All About the Comorbidity of Depression
When we talk about the comorbidity of depression, we refer to the existing probability for this disorder to rise along with other physical and psychological conditions. Here’s an example. According to experts, between 60 and 70% of people with depression also suffer from anxiety. Likewise, many individuals with this condition also suffer from hypertension, diabetes, and cardiovascular problems, among other conditions.
As we stated above, the term “comorbidity” refers to a person who suffers from two or more psychological illnesses or disorders at once. As striking as this may seem, this is a commonly known fact, especially when it comes to depression.
For many doctors, psychologists, and psychiatrists, this is a huge challenge and, sometimes, a bigger problem than the depression itself. We know, for example, that certain diseases can increase the risk of developing a mood disorder. For example, patients with cancer, fibromyalgia, or chronic pain are more susceptible to developing other disorders as well.
In addition to this, people who have suffered a stroke or those who have diabetes, Crohn’s disease, or tuberculosis are more likely to suffer from a psychological problem at some point in their lives. Depression, more specifically major depressive disorder, is a recurring reality that no one should ever overlook.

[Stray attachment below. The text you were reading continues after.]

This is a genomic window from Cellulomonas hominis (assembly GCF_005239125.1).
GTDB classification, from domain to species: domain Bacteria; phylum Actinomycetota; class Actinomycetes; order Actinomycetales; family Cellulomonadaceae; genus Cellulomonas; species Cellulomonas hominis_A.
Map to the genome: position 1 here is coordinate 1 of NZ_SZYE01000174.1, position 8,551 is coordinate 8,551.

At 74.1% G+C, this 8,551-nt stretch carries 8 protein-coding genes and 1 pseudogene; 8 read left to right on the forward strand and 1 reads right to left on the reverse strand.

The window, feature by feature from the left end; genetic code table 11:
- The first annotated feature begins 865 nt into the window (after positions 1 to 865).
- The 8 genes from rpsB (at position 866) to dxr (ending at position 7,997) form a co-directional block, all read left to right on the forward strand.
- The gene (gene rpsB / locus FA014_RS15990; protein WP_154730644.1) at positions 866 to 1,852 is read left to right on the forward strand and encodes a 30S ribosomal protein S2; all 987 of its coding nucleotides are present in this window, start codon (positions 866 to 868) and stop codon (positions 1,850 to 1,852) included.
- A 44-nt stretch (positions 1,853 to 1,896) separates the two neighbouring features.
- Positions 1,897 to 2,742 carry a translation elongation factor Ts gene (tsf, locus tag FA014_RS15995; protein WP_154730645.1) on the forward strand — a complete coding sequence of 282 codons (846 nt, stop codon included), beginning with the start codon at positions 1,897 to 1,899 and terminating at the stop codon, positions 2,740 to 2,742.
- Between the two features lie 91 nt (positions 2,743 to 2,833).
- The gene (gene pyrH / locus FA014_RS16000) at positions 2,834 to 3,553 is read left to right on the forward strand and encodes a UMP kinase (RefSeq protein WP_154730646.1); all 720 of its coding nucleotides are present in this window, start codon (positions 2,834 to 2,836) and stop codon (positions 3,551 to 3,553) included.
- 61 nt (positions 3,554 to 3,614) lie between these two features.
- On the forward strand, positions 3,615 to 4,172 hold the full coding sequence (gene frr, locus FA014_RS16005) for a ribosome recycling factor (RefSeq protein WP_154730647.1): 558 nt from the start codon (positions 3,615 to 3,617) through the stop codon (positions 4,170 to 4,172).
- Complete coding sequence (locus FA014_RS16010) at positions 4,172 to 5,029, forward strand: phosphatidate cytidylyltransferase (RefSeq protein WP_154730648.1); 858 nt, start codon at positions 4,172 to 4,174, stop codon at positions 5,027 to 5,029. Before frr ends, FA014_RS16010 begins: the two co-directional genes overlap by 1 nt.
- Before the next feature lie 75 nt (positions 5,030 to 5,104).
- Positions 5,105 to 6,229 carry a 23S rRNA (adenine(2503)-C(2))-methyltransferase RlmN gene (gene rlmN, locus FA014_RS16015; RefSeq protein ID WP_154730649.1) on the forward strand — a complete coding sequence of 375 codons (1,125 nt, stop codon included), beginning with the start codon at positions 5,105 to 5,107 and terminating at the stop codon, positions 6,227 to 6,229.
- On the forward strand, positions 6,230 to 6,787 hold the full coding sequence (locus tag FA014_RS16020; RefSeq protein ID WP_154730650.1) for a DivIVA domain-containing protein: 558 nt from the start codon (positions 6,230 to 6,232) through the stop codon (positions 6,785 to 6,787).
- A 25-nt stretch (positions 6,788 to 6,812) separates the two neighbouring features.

The comorbidity of depression, a very common reality
First of all, it’s important to remember that depression has a very adverse impact on a person’s life. It reduces their motivation and initiative, changes their brain neurochemistry and slows it down, makes them overeat or not eat at all, makes them feel exhausted, and even weakens their immune system.
Certainly, all of these consequences lead to a more vulnerable state, which is why the person may begin to suffer from other diseases. Furthermore, different studies, such as the one conducted at the Chonnam National University in South Korea, point out that some variables increase the comorbidity in depression.
- Having a physical disorder. Cancer; coronary, cerebrovascular, digestive, or dermatological diseases; a disability.
- All chronic diseases, such as diabetes, arthritis, chronic obstructive pulmonary disease, Crohn’s disease, epilepsy, fibromyalgia, and even sleep apnea, increase the risk of depression.
- Having suffered trauma in the past or a very stressful life event.
Moreover, the WHO (World Health Organization) posted a study that José Manoel Bertolote and Lorenzo Tarsitani conducted. In it, they point out that most individuals among the 500 million diagnosed with a mental disorder have depression.
However, when these patients go to primary care, they don’t always receive a correct diagnosis. In fact, it’s estimated that only 25% to 50% of people end up being diagnosed with depression. This is a huge mistake that, in some way, hides the psychological reality we live in. Of course, not getting the correct diagnosis supposes terrible consequences for the individual.